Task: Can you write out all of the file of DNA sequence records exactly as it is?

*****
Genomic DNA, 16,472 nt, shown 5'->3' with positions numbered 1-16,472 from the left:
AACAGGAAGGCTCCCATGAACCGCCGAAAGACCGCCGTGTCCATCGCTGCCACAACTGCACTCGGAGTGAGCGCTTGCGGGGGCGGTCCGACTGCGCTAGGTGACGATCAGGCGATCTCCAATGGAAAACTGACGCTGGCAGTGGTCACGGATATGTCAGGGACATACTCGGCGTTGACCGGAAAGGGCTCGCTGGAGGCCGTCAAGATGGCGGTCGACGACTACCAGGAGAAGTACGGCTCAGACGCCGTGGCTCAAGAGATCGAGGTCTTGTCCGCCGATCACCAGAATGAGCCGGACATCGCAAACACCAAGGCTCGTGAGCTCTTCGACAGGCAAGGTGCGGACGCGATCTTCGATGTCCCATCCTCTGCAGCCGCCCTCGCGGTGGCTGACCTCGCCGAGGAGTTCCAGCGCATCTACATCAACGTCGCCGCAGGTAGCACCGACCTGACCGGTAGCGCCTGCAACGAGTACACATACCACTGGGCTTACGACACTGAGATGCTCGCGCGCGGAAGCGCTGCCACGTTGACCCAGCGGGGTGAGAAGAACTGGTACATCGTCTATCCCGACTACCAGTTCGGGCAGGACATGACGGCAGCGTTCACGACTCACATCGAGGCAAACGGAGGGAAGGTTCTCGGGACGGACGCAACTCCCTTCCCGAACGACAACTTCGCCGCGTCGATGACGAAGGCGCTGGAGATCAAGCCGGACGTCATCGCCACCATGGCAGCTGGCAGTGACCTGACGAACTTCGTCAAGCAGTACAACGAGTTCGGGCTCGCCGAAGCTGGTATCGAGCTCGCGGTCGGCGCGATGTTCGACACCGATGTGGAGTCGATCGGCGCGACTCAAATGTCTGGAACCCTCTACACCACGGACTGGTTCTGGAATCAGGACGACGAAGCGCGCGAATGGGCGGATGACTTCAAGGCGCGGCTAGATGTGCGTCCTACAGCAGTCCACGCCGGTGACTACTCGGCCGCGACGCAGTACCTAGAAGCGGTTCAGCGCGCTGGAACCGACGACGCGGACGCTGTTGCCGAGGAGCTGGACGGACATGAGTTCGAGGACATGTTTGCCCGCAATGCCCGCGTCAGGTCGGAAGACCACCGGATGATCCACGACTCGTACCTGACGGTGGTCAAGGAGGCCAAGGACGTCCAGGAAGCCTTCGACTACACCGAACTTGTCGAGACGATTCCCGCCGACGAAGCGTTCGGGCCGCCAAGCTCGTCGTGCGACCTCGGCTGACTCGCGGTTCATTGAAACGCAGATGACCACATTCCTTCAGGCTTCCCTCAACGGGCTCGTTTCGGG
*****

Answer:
Genomic DNA, 16,472 nt, shown 5'->3' with positions numbered 1-16,472 from the left:
AACAGGAAGGCTCCCATGAACCGCCGAAAGACCGCCGTGTCCATCGCTGCCACAACTGCACTCGGAGTGAGCGCTTGCGGGGGCGGTCCGACTGCGCTAGGTGACGATCAGGCGATCTCCAATGGAAAACTGACGCTGGCAGTGGTCACGGATATGTCAGGGACATACTCGGCGTTGACCGGAAAGGGCTCGCTGGAGGCCGTCAAGATGGCGGTCGACGACTACCAGGAGAAGTACGGCTCAGACGCCGTGGCTCAAGAGATCGAGGTCTTGTCCGCCGATCACCAGAATGAGCCGGACATCGCAAACACCAAGGCTCGTGAGCTCTTCGACAGGCAAGGTGCGGACGCGATCTTCGATGTCCCATCCTCTGCAGCCGCCCTCGCGGTGGCTGACCTCGCCGAGGAGTTCCAGCGCATCTACATCAACGTCGCCGCAGGTAGCACCGACCTGACCGGTAGCGCCTGCAACGAGTACACATACCACTGGGCTTACGACACTGAGATGCTCGCGCGCGGAAGCGCTGCCACGTTGACCCAGCGGGGTGAGAAGAACTGGTACATCGTCTATCCCGACTACCAGTTCGGGCAGGACATGACGGCAGCGTTCACGACTCACATCGAGGCAAACGGAGGGAAGGTTCTCGGGACGGACGCAACTCCCTTCCCGAACGACAACTTCGCCGCGTCGATGACGAAGGCGCTGGAGATCAAGCCGGACGTCATCGCCACCATGGCAGCTGGCAGTGACCTGACGAACTTCGTCAAGCAGTACAACGAGTTCGGGCTCGCCGAAGCTGGTATCGAGCTCGCGGTCGGCGCGATGTTCGACACCGATGTGGAGTCGATCGGCGCGACTCAAATGTCTGGAACCCTCTACACCACGGACTGGTTCTGGAATCAGGACGACGAAGCGCGCGAATGGGCGGATGACTTCAAGGCGCGGCTAGATGTGCGTCCTACAGCAGTCCACGCCGGTGACTACTCGGCCGCGACGCAGTACCTAGAAGCGGTTCAGCGCGCTGGAACCGACGACGCGGACGCTGTTGCCGAGGAGCTGGACGGACATGAGTTCGAGGACATGTTTGCCCGCAATGCCCGCGTCAGGTCGGAAGACCACCGGATGATCCACGACTCGTACCTGACGGTGGTCAAGGAGGCCAAGGACGTCCAGGAAGCCTTCGACTACACCGAACTTGTCGAGACGATTCCCGCCGACGAAGCGTTCGGGCCGCCAAGCTCGTCGTGCGACCTCGGCTGACTCGCGGTTCATTGAAACGCAGATGACCACATTCCTTCAGGCTTCCCTCAACGGGCTCGTTTCGGG